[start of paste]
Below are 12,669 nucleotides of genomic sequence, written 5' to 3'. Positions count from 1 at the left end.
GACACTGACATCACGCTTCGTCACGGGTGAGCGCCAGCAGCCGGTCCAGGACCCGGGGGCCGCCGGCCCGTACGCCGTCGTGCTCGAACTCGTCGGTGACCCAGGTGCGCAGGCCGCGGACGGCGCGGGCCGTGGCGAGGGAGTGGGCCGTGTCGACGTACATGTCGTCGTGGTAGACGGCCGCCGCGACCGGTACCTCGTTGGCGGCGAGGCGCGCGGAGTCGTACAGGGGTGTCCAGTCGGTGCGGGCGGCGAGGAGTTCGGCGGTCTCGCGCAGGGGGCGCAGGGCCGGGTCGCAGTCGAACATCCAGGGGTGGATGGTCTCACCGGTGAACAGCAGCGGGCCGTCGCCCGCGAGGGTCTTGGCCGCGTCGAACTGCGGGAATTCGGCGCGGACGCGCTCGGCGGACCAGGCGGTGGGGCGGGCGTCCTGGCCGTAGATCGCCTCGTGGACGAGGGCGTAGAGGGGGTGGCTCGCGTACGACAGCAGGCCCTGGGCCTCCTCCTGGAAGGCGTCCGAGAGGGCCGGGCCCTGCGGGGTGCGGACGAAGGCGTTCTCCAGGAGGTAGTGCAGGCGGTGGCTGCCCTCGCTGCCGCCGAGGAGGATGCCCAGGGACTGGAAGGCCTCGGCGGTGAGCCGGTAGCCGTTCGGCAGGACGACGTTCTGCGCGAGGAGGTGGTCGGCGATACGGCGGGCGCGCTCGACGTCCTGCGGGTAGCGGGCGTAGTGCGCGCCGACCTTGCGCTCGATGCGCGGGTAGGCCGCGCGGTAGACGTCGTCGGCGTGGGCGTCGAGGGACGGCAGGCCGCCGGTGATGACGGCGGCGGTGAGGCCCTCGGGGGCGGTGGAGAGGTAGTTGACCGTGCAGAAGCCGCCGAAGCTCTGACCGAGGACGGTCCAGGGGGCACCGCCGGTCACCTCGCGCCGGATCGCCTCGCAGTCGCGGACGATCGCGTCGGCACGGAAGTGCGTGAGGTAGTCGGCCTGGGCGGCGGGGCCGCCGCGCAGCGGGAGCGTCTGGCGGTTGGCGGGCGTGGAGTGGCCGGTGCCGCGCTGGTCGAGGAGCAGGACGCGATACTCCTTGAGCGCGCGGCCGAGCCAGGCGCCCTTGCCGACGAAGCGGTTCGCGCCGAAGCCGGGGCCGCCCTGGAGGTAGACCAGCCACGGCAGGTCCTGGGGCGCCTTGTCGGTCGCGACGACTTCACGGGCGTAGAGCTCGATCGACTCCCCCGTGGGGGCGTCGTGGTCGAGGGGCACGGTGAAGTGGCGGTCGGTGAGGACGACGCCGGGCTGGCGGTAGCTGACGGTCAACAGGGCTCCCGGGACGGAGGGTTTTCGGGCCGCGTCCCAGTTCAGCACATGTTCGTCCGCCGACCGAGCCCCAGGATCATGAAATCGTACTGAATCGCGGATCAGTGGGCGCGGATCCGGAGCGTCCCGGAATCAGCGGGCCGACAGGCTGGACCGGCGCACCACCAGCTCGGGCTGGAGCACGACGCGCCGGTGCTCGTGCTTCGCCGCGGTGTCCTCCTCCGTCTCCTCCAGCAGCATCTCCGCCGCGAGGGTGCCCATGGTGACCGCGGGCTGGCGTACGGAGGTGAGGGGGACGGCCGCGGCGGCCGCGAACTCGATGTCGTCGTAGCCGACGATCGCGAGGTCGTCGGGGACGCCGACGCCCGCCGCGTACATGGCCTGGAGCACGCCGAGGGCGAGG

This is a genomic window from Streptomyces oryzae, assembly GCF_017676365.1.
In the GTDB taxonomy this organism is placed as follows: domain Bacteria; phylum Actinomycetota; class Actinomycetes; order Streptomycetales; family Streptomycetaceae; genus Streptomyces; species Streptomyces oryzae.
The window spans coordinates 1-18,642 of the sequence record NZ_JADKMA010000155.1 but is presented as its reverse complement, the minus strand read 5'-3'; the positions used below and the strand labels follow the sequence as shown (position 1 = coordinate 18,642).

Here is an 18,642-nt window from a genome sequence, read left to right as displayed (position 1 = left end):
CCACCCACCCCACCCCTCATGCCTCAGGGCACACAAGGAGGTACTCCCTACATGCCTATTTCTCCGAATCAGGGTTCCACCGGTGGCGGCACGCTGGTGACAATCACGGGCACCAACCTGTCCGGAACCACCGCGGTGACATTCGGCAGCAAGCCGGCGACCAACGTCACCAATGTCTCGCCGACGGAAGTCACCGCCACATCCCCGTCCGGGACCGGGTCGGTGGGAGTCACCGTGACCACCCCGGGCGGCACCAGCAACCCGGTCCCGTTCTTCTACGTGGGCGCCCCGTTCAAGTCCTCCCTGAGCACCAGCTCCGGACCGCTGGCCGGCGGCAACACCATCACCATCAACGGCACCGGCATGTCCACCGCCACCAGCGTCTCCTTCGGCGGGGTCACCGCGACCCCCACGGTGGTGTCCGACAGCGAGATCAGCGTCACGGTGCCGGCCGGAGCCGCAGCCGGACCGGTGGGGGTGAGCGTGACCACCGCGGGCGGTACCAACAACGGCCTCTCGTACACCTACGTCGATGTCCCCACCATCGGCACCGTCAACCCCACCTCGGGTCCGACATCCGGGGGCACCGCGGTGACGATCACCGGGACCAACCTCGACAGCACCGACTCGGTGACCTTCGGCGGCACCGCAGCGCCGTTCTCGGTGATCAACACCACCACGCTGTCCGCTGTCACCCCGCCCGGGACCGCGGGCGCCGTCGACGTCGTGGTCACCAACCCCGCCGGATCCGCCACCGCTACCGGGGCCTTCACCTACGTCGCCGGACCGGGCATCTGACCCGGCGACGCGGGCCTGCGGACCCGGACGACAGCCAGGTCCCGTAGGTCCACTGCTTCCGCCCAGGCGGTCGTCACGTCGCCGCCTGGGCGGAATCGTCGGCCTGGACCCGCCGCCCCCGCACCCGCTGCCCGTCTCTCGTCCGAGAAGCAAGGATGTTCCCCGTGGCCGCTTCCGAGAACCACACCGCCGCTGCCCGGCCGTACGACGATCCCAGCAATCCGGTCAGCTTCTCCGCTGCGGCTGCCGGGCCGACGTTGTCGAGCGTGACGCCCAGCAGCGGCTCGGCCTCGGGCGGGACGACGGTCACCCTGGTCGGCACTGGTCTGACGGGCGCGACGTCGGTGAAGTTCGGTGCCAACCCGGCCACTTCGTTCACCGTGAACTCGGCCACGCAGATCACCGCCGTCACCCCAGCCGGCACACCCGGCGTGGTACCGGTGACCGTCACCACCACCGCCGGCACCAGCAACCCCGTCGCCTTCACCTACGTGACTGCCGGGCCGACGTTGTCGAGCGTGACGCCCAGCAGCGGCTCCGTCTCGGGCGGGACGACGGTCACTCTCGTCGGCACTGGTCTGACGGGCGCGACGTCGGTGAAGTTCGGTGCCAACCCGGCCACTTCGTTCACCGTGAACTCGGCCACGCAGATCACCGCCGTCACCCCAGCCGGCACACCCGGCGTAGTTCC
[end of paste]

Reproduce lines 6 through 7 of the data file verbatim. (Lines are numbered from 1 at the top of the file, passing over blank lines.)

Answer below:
Here is an 18,642-nt window from a genome sequence, read left to right as displayed (position 1 = left end):
CCACCCACCCCACCCCTCATGCCTCAGGGCACACAAGGAGGTACTCCCTACATGCCTATTTCTCCGAATCAGGGTTCCACCGGTGGCGGCACGCTGGTGACAATCACGGGCACCAACCTGTCCGGAACCACCGCGGTGACATTCGGCAGCAAGCCGGCGACCAACGTCACCAATGTCTCGCCGACGGAAGTCACCGCCACATCCCCGTCCGGGACCGGGTCGGTGGGAGTCACCGTGACCACCCCGGGCGGCACCAGCAACCCGGTCCCGTTCTTCTACGTGGGCGCCCCGTTCAAGTCCTCCCTGAGCACCAGCTCCGGACCGCTGGCCGGCGGCAACACCATCACCATCAACGGCACCGGCATGTCCACCGCCACCAGCGTCTCCTTCGGCGGGGTCACCGCGACCCCCACGGTGGTGTCCGACAGCGAGATCAGCGTCACGGTGCCGGCCGGAGCCGCAGCCGGACCGGTGGGGGTGAGCGTGACCACCGCGGGCGGTACCAACAACGGCCTCTCGTACACCTACGTCGATGTCCCCACCATCGGCACCGTCAACCCCACCTCGGGTCCGACATCCGGGGGCACCGCGGTGACGATCACCGGGACCAACCTCGACAGCACCGACTCGGTGACCTTCGGCGGCACCGCAGCGCCGTTCTCGGTGATCAACACCACCACGCTGTCCGCTGTCACCCCGCCCGGGACCGCGGGCGCCGTCGACGTCGTGGTCACCAACCCCGCCGGATCCGCCACCGCTACCGGGGCCTTCACCTACGTCGCCGGACCGGGCATCTGACCCGGCGACGCGGGCCTGCGGACCCGGACGACAGCCAGGTCCCGTAGGTCCACTGCTTCCGCCCAGGCGGTCGTCACGTCGCCGCCTGGGCGGAATCGTCGGCCTGGACCCGCCGCCCCCGCACCCGCTGCCCGTCTCTCGTCCGAGAAGCAAGGATGTTCCCCGTGGCCGCTTCCGAGAACCACACCGCCGCTGCCCGGCCGTACGACGATCCCAGCAATCCGGTCAGCTTCTCCGCTGCGGCTGCCGGGCCGACGTTGTCGAGCGTGACGCCCAGCAGCGGCTCGGCCTCGGGCGGGACGACGGTCACCCTGGTCGGCACTGGTCTGACGGGCGCGACGTCGGTGAAGTTCGGTGCCAACCCGGCCACTTCGTTCACCGTGAACTCGGCCACGCAGATCACCGCCGTCACCCCAGCCGGCACACCCGGCGTGGTACCGGTGACCGTCACCACCACCGCCGGCACCAGCAACCCCGTCGCCTTCACCTACGTGACTGCCGGGCCGACGTTGTCGAGCGTGACGCCCAGCAGCGGCTCCGTCTCGGGCGGGACGACGGTCACTCTCGTCGGCACTGGTCTGACGGGCGCGACGTCGGTGAAGTTCGGTGCCAACCCGGCCACTTCGTTCACCGTGAACTCGGCCACGCAGATCACCGCCGTCACCCCAGCCGGCACACCCGGCGTAGTTCC